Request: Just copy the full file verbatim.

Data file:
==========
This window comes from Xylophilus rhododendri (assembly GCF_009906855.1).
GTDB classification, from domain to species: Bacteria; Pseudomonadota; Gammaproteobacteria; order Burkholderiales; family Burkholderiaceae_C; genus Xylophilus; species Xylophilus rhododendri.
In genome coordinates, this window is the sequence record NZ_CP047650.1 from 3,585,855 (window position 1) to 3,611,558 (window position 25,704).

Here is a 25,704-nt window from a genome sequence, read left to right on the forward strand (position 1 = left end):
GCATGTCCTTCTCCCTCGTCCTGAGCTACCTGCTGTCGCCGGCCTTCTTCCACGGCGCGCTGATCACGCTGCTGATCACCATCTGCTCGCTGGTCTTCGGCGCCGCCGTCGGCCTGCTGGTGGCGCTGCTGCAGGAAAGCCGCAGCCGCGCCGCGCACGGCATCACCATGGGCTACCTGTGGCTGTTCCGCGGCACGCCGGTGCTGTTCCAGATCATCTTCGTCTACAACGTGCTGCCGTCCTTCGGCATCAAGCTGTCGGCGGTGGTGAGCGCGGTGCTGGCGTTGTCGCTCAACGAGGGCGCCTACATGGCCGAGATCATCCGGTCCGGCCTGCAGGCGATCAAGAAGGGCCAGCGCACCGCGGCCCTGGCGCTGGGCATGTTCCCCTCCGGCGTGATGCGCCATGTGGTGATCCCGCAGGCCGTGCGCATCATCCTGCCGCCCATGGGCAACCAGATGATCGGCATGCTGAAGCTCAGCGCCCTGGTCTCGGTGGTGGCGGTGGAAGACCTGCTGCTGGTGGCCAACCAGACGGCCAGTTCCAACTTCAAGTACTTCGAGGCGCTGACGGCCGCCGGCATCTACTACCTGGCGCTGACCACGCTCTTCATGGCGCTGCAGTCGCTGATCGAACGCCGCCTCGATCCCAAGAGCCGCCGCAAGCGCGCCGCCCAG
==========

This window comes from Xylophilus rhododendri (assembly GCF_009906855.1).
GTDB classification, from domain to species: Bacteria; Pseudomonadota; Gammaproteobacteria; order Burkholderiales; family Burkholderiaceae_C; genus Xylophilus; species Xylophilus rhododendri.
In genome coordinates, this window is the sequence record NZ_CP047650.1 from 3,585,855 (window position 1) to 3,611,558 (window position 25,704).

Here is a 25,704-nt window from a genome sequence, read left to right on the forward strand (position 1 = left end):
GCATGTCCTTCTCCCTCGTCCTGAGCTACCTGCTGTCGCCGGCCTTCTTCCACGGCGCGCTGATCACGCTGCTGATCACCATCTGCTCGCTGGTCTTCGGCGCCGCCGTCGGCCTGCTGGTGGCGCTGCTGCAGGAAAGCCGCAGCCGCGCCGCGCACGGCATCACCATGGGCTACCTGTGGCTGTTCCGCGGCACGCCGGTGCTGTTCCAGATCATCTTCGTCTACAACGTGCTGCCGTCCTTCGGCATCAAGCTGTCGGCGGTGGTGAGCGCGGTGCTGGCGTTGTCGCTCAACGAGGGCGCCTACATGGCCGAGATCATCCGGTCCGGCCTGCAGGCGATCAAGAAGGGCCAGCGCACCGCGGCCCTGGCGCTGGGCATGTTCCCCTCCGGCGTGATGCGCCATGTGGTGATCCCGCAGGCCGTGCGCATCATCCTGCCGCCCATGGGCAACCAGATGATCGGCATGCTGAAGCTCAGCGCCCTGGTCTCGGTGGTGGCGGTGGAAGACCTGCTGCTGGTGGCCAACCAGACGGCCAGTTCCAACTTCAAGTACTTCGAGGCGCTGACGGCCGCCGGCATCTACTACCTGGCGCTGACCACGCTCTTCATGGCGCTGCAGTCGCTGATCGAACGCCGCCTCGATCCCAAGAGCCGCCGCAAGCGCGCCGCCCAG